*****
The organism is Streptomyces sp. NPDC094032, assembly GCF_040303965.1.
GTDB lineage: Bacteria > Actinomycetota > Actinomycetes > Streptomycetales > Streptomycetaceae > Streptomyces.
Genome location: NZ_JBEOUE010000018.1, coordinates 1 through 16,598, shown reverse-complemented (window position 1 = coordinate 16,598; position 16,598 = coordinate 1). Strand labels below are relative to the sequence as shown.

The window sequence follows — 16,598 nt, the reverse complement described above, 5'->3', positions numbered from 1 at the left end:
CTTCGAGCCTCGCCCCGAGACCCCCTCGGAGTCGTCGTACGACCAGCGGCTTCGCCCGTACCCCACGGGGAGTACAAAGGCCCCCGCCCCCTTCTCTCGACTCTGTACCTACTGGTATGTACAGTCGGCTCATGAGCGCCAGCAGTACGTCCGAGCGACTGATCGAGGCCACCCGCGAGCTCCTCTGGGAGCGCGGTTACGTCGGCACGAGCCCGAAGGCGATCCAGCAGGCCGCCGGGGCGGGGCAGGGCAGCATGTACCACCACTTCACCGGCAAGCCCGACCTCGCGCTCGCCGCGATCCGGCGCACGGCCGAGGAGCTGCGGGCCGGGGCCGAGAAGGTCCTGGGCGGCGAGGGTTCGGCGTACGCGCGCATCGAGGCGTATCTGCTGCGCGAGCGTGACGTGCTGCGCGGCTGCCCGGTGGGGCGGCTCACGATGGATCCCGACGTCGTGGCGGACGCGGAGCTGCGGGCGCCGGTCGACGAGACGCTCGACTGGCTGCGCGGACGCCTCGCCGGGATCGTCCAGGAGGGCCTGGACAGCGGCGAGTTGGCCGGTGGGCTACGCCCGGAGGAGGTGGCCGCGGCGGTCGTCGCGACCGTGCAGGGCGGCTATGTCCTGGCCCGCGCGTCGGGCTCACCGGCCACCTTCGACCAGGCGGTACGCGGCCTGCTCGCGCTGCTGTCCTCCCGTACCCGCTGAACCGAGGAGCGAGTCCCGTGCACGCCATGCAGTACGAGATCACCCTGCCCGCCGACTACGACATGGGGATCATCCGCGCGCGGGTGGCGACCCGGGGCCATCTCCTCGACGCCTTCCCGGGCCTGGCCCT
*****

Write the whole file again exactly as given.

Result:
The organism is Streptomyces sp. NPDC094032, assembly GCF_040303965.1.
GTDB lineage: Bacteria > Actinomycetota > Actinomycetes > Streptomycetales > Streptomycetaceae > Streptomyces.
Genome location: NZ_JBEOUE010000018.1, coordinates 1 through 16,598, shown reverse-complemented (window position 1 = coordinate 16,598; position 16,598 = coordinate 1). Strand labels below are relative to the sequence as shown.

The window sequence follows — 16,598 nt, the reverse complement described above, 5'->3', positions numbered from 1 at the left end:
CTTCGAGCCTCGCCCCGAGACCCCCTCGGAGTCGTCGTACGACCAGCGGCTTCGCCCGTACCCCACGGGGAGTACAAAGGCCCCCGCCCCCTTCTCTCGACTCTGTACCTACTGGTATGTACAGTCGGCTCATGAGCGCCAGCAGTACGTCCGAGCGACTGATCGAGGCCACCCGCGAGCTCCTCTGGGAGCGCGGTTACGTCGGCACGAGCCCGAAGGCGATCCAGCAGGCCGCCGGGGCGGGGCAGGGCAGCATGTACCACCACTTCACCGGCAAGCCCGACCTCGCGCTCGCCGCGATCCGGCGCACGGCCGAGGAGCTGCGGGCCGGGGCCGAGAAGGTCCTGGGCGGCGAGGGTTCGGCGTACGCGCGCATCGAGGCGTATCTGCTGCGCGAGCGTGACGTGCTGCGCGGCTGCCCGGTGGGGCGGCTCACGATGGATCCCGACGTCGTGGCGGACGCGGAGCTGCGGGCGCCGGTCGACGAGACGCTCGACTGGCTGCGCGGACGCCTCGCCGGGATCGTCCAGGAGGGCCTGGACAGCGGCGAGTTGGCCGGTGGGCTACGCCCGGAGGAGGTGGCCGCGGCGGTCGTCGCGACCGTGCAGGGCGGCTATGTCCTGGCCCGCGCGTCGGGCTCACCGGCCACCTTCGACCAGGCGGTACGCGGCCTGCTCGCGCTGCTGTCCTCCCGTACCCGCTGAACCGAGGAGCGAGTCCCGTGCACGCCATGCAGTACGAGATCACCCTGCCCGCCGACTACGACATGGGGATCATCCGCGCGCGGGTGGCGACCCGGGGCCATCTCCTCGACGCCTTCCCGGGCCTGGCCCT